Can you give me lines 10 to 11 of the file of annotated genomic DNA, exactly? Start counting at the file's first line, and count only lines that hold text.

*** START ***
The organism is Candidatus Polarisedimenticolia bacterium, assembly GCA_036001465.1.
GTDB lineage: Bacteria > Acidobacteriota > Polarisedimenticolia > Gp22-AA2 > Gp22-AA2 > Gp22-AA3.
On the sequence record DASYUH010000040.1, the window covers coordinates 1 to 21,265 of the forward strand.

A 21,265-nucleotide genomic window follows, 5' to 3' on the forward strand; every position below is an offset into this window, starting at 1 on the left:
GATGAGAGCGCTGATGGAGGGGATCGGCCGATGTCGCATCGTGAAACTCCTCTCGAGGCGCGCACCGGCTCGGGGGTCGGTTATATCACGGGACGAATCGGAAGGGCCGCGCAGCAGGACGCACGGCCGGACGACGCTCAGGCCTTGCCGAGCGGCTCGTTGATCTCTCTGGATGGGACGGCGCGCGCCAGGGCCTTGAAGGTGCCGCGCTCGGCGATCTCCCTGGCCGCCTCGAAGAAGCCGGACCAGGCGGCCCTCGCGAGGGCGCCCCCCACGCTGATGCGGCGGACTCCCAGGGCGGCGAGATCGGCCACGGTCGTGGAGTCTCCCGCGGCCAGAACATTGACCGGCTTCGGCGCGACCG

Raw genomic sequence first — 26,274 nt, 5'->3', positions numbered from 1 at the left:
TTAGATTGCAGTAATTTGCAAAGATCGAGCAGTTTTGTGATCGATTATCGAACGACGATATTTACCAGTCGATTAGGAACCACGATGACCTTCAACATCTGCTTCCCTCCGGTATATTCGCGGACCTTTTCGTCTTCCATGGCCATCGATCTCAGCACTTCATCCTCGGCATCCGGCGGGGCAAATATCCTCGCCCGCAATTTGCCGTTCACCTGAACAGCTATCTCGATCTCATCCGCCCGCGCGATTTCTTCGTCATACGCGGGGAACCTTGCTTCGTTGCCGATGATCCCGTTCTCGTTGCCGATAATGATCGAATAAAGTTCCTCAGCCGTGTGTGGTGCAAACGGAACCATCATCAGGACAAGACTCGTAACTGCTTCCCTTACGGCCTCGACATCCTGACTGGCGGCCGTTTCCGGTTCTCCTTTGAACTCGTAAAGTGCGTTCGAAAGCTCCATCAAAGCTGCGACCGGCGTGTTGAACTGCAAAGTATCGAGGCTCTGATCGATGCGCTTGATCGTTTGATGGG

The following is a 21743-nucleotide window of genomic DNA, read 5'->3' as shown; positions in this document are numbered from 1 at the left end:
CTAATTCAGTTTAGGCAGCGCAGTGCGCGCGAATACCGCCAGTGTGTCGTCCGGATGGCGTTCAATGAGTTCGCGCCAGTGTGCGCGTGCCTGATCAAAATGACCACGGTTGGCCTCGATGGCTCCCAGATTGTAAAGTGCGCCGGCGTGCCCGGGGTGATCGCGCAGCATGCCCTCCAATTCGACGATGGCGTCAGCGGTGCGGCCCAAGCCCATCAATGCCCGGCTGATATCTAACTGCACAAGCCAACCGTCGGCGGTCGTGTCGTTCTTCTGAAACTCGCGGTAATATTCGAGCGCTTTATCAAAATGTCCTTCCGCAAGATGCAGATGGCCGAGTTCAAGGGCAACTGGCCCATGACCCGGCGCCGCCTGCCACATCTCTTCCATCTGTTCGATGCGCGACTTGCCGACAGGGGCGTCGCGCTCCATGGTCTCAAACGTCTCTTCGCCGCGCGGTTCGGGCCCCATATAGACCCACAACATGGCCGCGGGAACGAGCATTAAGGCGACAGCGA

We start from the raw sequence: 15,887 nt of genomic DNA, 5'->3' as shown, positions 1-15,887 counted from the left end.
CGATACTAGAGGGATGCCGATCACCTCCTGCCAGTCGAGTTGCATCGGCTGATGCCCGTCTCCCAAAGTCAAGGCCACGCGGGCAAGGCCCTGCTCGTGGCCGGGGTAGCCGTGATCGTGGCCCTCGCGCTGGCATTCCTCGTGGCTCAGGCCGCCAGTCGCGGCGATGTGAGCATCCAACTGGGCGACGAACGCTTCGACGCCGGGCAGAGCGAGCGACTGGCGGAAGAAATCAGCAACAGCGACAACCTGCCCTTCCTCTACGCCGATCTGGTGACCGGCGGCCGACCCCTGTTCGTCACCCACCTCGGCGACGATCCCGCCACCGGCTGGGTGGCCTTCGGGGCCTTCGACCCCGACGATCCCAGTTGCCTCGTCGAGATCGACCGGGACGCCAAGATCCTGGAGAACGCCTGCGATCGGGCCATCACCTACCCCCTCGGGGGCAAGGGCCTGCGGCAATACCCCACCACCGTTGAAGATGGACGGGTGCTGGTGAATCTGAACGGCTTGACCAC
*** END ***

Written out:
We start from the raw sequence: 15,887 nt of genomic DNA, 5'->3' as shown, positions 1-15,887 counted from the left end.
CGATACTAGAGGGATGCCGATCACCTCCTGCCAGTCGAGTTGCATCGGCTGATGCCCGTCTCCCAAAGTCAAGGCCACGCGGGCAAGGCCCTGCTCGTGGCCGGGGTAGCCGTGATCGTGGCCCTCGCGCTGGCATTCCTCGTGGCTCAGGCCGCCAGTCGCGGCGATGTGAGCATCCAACTGGGCGACGAACGCTTCGACGCCGGGCAGAGCGAGCGACTGGCGGAAGAAATCAGCAACAGCGACAACCTGCCCTTCCTCTACGCCGATCTGGTGACCGGCGGCCGACCCCTGTTCGTCACCCACCTCGGCGACGATCCCGCCACCGGCTGGGTGGCCTTCGGGGCCTTCGACCCCGACGATCCCAGTTGCCTCGTCGAGATCGACCGGGACGCCAAGATCCTGGAGAACGCCTGCGATCGGGCCATCACCTACCCCCTCGGGGGCAAGGGCCTGCGGCAATACCCCACCACCGTTGAAGATGGACGGGTGCTGGTGAATCTGAACGGCTTGACCAC